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Cultures meet over 'green' cup of tea

September 27, 2011|By Daniel Siegal, daniel.siegal@latimes.com
  • Campbell Hall students Kyle Vane, 17, and Sam Kamer, 17, put matcha green tea in serving cups in the back room during a filming of a Japanese tea ceremony at Descanso Gardens in La Canada Flintridge on Monday, September 26, 2011. (Tim Berger/Staff Photographer)
Campbell Hall students Kyle Vane, 17, and Sam Kamer, 17,…

Descanso Gardens in La Cañada played host to a cultural exchange of East and West Monday as a Japanese Non-Profit Organization, Forever Green Japan, filmed Angeleno high school students performing the traditional Japanese tea ceremony.

The nine students, comprised of the advanced placement Japanese Language class at Campbell Hall School in North Hollywood, were instructed by tea master Irene Shiina in the different components of the ceremony.

Kei Watanabe, director of Forever Green Japan, said the underlying theme of the organization is combating global warming and raising awareness of environmental sustainability issues through traditional Japanese culture.

“We look at what can we learn from the past, the old culture,” said Watanabe. “[The students] learn from what is the better idea for the future.”

Watanabe said that they had chosen Descanso Gardens for the shoot because the natural beauty of the location indicated to him that, “We share the same thinking, based off how they crafted the environment.”

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Watanabe’s younger brother, Taku Watanabe, said that after living in Los Angeles for the last five years he got involved in Forever Green Japan a year ago. Taku Watanabe said that while it was essential to learn from the tea ceremony, a tradition that stretches back centuries to before global warming was a problem, he liked to incorporate new elements as well.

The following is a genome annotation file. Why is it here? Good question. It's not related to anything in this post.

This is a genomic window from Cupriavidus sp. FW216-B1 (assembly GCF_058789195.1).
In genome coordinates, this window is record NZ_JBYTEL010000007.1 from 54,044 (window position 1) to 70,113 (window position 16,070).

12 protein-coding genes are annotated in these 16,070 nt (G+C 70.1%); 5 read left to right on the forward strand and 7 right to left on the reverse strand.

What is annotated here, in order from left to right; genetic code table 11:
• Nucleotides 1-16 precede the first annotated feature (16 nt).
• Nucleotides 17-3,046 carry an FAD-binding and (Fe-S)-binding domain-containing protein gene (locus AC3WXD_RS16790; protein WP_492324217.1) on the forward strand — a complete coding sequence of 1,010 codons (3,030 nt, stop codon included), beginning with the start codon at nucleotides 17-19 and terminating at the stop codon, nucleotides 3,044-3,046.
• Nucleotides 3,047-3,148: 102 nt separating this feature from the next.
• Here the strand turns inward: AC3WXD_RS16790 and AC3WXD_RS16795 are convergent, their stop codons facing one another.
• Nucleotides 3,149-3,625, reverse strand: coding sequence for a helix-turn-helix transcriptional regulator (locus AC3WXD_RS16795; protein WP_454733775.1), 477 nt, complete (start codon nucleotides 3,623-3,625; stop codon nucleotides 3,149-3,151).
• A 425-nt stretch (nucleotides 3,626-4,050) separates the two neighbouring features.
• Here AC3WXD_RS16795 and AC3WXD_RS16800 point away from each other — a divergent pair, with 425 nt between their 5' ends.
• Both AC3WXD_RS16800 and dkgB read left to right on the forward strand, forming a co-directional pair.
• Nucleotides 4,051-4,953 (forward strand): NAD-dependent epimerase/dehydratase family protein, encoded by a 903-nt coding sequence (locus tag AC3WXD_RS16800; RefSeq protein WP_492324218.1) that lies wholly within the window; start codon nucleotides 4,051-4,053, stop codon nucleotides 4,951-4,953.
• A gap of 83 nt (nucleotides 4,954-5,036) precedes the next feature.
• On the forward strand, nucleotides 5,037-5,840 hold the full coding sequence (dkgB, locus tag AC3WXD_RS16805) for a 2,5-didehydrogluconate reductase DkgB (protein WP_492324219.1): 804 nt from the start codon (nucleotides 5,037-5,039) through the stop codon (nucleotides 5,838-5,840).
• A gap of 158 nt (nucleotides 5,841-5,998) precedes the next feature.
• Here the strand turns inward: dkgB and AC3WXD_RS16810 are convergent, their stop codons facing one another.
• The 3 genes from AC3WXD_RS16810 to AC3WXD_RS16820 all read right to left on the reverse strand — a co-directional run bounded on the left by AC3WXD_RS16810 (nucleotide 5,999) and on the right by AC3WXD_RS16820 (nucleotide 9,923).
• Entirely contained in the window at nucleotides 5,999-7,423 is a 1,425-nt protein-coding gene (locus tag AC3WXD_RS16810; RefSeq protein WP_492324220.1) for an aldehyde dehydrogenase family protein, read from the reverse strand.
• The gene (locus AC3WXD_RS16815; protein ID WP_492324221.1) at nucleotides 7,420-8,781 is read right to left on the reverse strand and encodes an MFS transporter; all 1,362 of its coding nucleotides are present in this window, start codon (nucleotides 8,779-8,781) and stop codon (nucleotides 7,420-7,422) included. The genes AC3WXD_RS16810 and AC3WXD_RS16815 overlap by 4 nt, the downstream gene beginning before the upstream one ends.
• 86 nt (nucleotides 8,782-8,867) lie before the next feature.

“I don’t like to just follow the old knowledge, but to combine it with new knowledge and make something new, which is why we have guitar [music],” said Taku Watanabe.

Watanabe said that the ceremony filmed in La Cañada will be sent to two high schools in Japan — in Tokyo and Yamanashi — to foster discussion and learning between the students in the two nations. If this video meets with a positive reception in Japan, Watanabe said that he will take his program to the government to request additional funding and expand its scope and reach.

Through the Japan Foundation, which also helped provide funding, Watanabe was put in touch with Yuriko Sakamoto, who teaches Japanese to around 60 to 70 teens at Campbell Hall.

Sakamoto said that she was glad for the opportunity to teach her students global environmental issues through a piece of Japanese culture. She said her students were excited, but nervous because they didn’t want to disappoint Watanabe or herself.

“They’re thoughtful, caring, students, who want to enjoy the moment, you never find students this sweet,” said Sakamoto.

Frances Freedman and Jessica Min, both 17 and seniors at Campbell Hall, said they were thankful for the unique opportunity, if a little nervous.

“Well, we practiced once before and I kept forgetting things,” Freedman said before the filming began. “I don’t want to mess up.”.

Min said the pair had observed a tea ceremony while visiting Japan last summer, and were excited to participate in one back in Los Angeles.

“Performing in a tea ceremony is definitely a unique moment,” said Min.

Joel Roberts, who was filming the ceremony, said that he got involved through his friendship with Sakamoto. Roberts, like all of the participants, said that he thought Descanso Gardens was a great fit for the shoot.

“It’s a beautiful location,” said Robert. “I’m pretty excited, I’ve always wanted to come here.”

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